HS2 or free wifi on every train – which would be better for the economy?

As some of you might have noticed yesterday I have moved over to using wordpress on ipad as I’m on the move at the moment. So I failed to publish my post yesterday until 5pm and I cannot guarantee that this will be fault-free – apologies in advance.

The independent National Audit Office has concluded that the benefits to the economy of HS2 are unclear, according to a report published yesterday. For the NAO DIrector Geraldine Barker to state that DfT “need to do more work” and that the NAO “couldn’t find the detail” to support the Government’s wild claims of economic benefit, speaks volumes in itself. This counts as scathing criticism of the economic case from inside Whitehall.

Naturally the Government has rejected the NAO’s scepticism, based on what evidence I do not know. Perhaps the NAO is now in the firing line to be deregulated.

Transport Secretary Patrick McGoughlin, writing on the ever interesting conservative home website, draws parallels between HS2, the M25, the channel tunnel rail link, the jubilee line extension and great feats of the Victorian era. I’m not sure whether he’s trying to appeal to the “inner engineer” in all of us, but the comparisons don’t stand any serious scrutiny.

While the economic case for HS2 is floundering, what about the environmental impact?
Could HS2 deliver the mother of all biodiversity offsetting projects? I think we should be told.

Anyway back to the economy. More people are using the trains, partly because fuel is now so expensive, and many of them are working on them, using laptops, mobiles, tablets, even pen and paper. So the time they are on the train they are working, contributing however many billions to GDP. I find it hard to believe that reducing the journey time from London to Birmingham by 20 minutes is really going to add anything at all to the economy.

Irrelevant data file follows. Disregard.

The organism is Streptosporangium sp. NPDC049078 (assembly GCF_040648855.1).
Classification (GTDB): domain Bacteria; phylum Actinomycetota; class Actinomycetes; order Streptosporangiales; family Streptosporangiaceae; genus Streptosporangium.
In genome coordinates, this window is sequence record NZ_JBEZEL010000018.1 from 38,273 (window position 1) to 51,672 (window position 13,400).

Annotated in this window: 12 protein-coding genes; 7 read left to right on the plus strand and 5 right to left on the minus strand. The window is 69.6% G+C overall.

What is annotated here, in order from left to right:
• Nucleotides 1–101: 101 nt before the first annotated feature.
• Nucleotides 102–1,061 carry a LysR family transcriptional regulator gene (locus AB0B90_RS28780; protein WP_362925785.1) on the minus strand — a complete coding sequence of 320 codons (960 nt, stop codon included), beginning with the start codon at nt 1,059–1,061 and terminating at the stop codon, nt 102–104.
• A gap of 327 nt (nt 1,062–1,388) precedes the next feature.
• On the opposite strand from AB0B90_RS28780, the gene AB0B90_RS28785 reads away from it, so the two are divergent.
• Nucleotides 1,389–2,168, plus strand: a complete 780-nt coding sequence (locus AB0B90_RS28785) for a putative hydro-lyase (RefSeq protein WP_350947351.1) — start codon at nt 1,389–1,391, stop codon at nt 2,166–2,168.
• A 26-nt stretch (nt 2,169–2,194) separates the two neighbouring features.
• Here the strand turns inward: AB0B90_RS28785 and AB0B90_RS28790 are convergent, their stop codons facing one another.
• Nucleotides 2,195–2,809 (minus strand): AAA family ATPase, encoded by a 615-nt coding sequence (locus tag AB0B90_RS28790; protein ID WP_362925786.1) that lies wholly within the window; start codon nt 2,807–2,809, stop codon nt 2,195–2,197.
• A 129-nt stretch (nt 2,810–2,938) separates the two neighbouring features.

I spend a lot of time on trains (living in the back of beyond) often working. Imagine how gratifying it is to find the train you’re working on has wifi, and there’s no need to struggle to get a signal via a mobile. Unfortunately this seems to be still very unusual and most trains in my experience do not have wifi.

Surely it would be better to spend a tiny fraction of the money that will be spent on HS2 fitting every train and station in the country with free wifi, then with a bit of the rest, increase the frequency of trains on the busiest lines.

The Victorians gave us a world beating rail network. Unfortunately motorway mogul Tory transport minister Ernest Marples used Dr Beeching’s report to justify destroying much of it. We don’t need new expensive and duplicating rail infrastructure, we need to upgrade the existing infrastructure to meet today’s needs.

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About Miles King

UK conservation professional, writing about nature, politics, life. All views are my own and I don't write on behalf of anybody else.
This entry was posted in biodiversity, biodiversity offsetting, environmental policy, regulatory reform, transport and tagged , , , , . Bookmark the permalink.

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